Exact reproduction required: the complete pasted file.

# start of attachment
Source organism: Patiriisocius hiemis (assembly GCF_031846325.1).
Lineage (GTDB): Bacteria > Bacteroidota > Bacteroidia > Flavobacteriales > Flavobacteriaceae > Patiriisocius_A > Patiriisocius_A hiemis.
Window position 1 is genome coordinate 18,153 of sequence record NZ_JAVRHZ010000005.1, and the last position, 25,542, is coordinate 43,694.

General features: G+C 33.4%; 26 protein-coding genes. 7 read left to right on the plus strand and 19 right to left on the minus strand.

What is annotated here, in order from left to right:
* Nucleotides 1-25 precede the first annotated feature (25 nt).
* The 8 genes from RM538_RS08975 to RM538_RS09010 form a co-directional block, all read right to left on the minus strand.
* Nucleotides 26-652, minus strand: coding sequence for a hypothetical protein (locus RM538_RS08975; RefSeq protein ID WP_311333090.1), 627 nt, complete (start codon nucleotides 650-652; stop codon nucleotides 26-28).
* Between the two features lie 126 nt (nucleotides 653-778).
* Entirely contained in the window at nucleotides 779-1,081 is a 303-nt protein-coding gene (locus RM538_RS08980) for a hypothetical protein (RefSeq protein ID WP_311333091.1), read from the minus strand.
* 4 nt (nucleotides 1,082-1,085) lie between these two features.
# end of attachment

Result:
Source organism: Patiriisocius hiemis (assembly GCF_031846325.1).
Lineage (GTDB): Bacteria > Bacteroidota > Bacteroidia > Flavobacteriales > Flavobacteriaceae > Patiriisocius_A > Patiriisocius_A hiemis.
Window position 1 is genome coordinate 18,153 of sequence record NZ_JAVRHZ010000005.1, and the last position, 25,542, is coordinate 43,694.

General features: G+C 33.4%; 26 protein-coding genes. 7 read left to right on the plus strand and 19 right to left on the minus strand.

What is annotated here, in order from left to right:
* Nucleotides 1-25 precede the first annotated feature (25 nt).
* The 8 genes from RM538_RS08975 to RM538_RS09010 form a co-directional block, all read right to left on the minus strand.
* Nucleotides 26-652, minus strand: coding sequence for a hypothetical protein (locus RM538_RS08975; RefSeq protein ID WP_311333090.1), 627 nt, complete (start codon nucleotides 650-652; stop codon nucleotides 26-28).
* Between the two features lie 126 nt (nucleotides 653-778).
* Entirely contained in the window at nucleotides 779-1,081 is a 303-nt protein-coding gene (locus RM538_RS08980) for a hypothetical protein (RefSeq protein ID WP_311333091.1), read from the minus strand.
* 4 nt (nucleotides 1,082-1,085) lie between these two features.